Slumping Gators face steep challenge against FSU
GAINESVILLE, Fla. -- They walked out of the visitor's tunnel at Doak Campbell Stadium last November harboring thoughts of a potential appearance in the national title game.
The Gators needed help, starting with a USC win over Notre Dame. They also had to beat the 10-1 Seminoles on the road. The Gators did their part with a 37-26 victory, capping an 11-1 regular season in head coach Will Muschamp's second year.
The five-game improvement from his first regular season (6-6) was the biggest one-season turnaround for the Gators in 32 years. Later that night, Notre Dame defeated the Trojans to send Florida to the Sugar Bowl.
The Gators and Seminoles renew the Sunshine Showdown for the 58th time Saturday at Ben Hill Griffin Stadium (noon, ESPN). This year it's the No. 2-ranked Seminoles thinking national championship.
As for the 4-7 Gators, they can think of no better way to end the program's worst season since 1979 by upsetting the 11-0 Seminoles and spoiling their bid to play for the national title.
"It's pretty frustrating," senior receiver Solomon Patton said. "That's our rival, and to see them actually on top right now and doing real good, it's pretty hard to see that every Saturday."
A year ago this matchup pitted two 10-1 teams against one another, both ranked in the top 10. There was talk of a rivalry reborn, one that awakened the glory days of the 1990s when both programs won national titles and their annual clash often had national-title implications.
Most of the talk Monday focused on Florida's struggles and the future of the program under Muschamp.
Florida athletic director Jeremy Foley and school president Bernie Machen both offered their support of the program under Muschamp's direction earlier this month. In the wake of Saturday's loss to FCS-opponent Georgia Southern, nothing has changed.
Muschamp was asked Monday if he was concerned about his future.
"Absolutely not," he said.
When asked if he expects to be Florida's coach next season, Muschamp replied, "absolutely."
Muschamp plans to evaluate his coaching staff and the program's direction once Saturday's game against the Seminoles is over.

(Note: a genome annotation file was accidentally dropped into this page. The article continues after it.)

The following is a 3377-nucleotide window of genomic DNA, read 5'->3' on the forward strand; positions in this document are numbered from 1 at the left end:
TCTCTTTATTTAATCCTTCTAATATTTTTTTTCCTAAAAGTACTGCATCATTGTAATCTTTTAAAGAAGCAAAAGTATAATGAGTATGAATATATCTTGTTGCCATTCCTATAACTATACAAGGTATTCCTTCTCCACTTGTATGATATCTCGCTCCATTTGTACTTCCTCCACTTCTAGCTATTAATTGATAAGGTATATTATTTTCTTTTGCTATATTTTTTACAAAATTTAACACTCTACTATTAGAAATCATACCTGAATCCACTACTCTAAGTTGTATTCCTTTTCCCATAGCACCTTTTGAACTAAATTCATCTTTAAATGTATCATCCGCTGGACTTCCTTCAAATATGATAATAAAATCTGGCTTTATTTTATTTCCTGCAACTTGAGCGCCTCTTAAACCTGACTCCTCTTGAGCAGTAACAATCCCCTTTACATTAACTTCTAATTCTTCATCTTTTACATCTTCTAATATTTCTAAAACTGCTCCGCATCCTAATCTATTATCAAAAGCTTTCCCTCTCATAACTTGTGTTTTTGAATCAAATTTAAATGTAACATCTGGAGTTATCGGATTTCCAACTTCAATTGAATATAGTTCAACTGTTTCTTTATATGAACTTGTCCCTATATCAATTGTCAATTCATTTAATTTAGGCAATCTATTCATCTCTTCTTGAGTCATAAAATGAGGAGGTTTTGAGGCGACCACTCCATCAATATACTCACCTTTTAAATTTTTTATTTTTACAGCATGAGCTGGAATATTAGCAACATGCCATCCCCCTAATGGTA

Until then, he said his focus is on preparing for the Seminoles with an injury-depleted roster that could be without starting quarterback Tyler Murphy for the third consecutive game. Murphy is listed as questionable, which means if he can't play, redshirt freshman Tyler Mornhinweg will make this third consecutive start.
The No. 1 immediate goal is to find ways to move the ball consistently, a problem Florida's offense has experienced all season.
"We're searching," Muschamp said. "We're looking at different options and things we can do. It's just been tough, you know. But it is what it is. As far as changing things, I mean you change some things for some moving parts up front. You've gotta be careful as far as some of those things we try and ask these guys to do."
With no magic formula in the playbook, the Gators must improve their execution on offense and on defense, find a way to slow down Heisman hopeful Jameis Winston.
The Florida State redshirt freshman quarterback is unbeaten in his college career and leads the nation in pass efficiency rating (194.5). Winston has thrown for 3,163 yards and 32 touchdowns. He needs only 46 yards to pass former FSU quarterback Drew Weatherford (3,208 yards in 2005) as the most prolific freshman quarterback in ACC history.
With Winston leading the offense, the Seminoles have scored 40 or more points in every game and racked up a school-record 80 points in a victory over Idaho last week -- all while Winston is being investigated for an alleged sexual battery charge.
"He's a great leader," Gators defensive back Jaylen Watkins said. "That's the first thing I noticed from watching their games. That's probably, I think, his biggest attribute. His strength is passing, too."
While FSU comes in a heavy favorite Saturday, they are not overlooking the Gators. They remember what happened last year in Tallahassee when they were favored on their home field.
FSU took a 20-13 lead before the Gators scored 24 consecutive points in the second half to pull away. The victory snapped Florida's two-game losing streak against the Seminoles. The Gators had beaten FSU six consecutive times before losing in Tallahassee in 2010.
"If we let up, they might hit us in the mouth," FSU junior running back Devonta Freeman told reporters Monday. "But we are not going to let them. I know for a fact we are not going to let up. The team we play has no face. We are going to prepare just the same."
That sounds exactly like something the Gators would say if roles were reversed.
FSU coach Jimbo Fisher, a good friend of Muschamp's from their time on Nick Saban's staff at LSU, can relate to the frustration Florida fans have expressed this season.
Fisher was hired at FSU in 2007 as offensive coordinator and head coach-in-waiting. The Seminoles went 23-16 in Fisher's first three seasons in Tallahassee and needed bowl wins in two of those seasons to avoid a losing record. He heard criticism that maybe he wasn't the guy to replace Bobby Bowden.
Since Fisher took over in 2010, the Seminoles are 42-10.
"When you have injuries and things that go on … you can't judge a guy on one season," Fisher said Monday. "Will's a heck of a football coach. A great friend, but he's a heck of a football coach."
Muschamp is confident a similar turnaround can happen in Gainesville. He shares the same message with recruits.
"It's still the University of Florida," he said. "There's some obvious reasons why we are where we are. We're a team that won 11 games last year, and I don't think that happened by accident..
"We're going to have a good football team moving forward."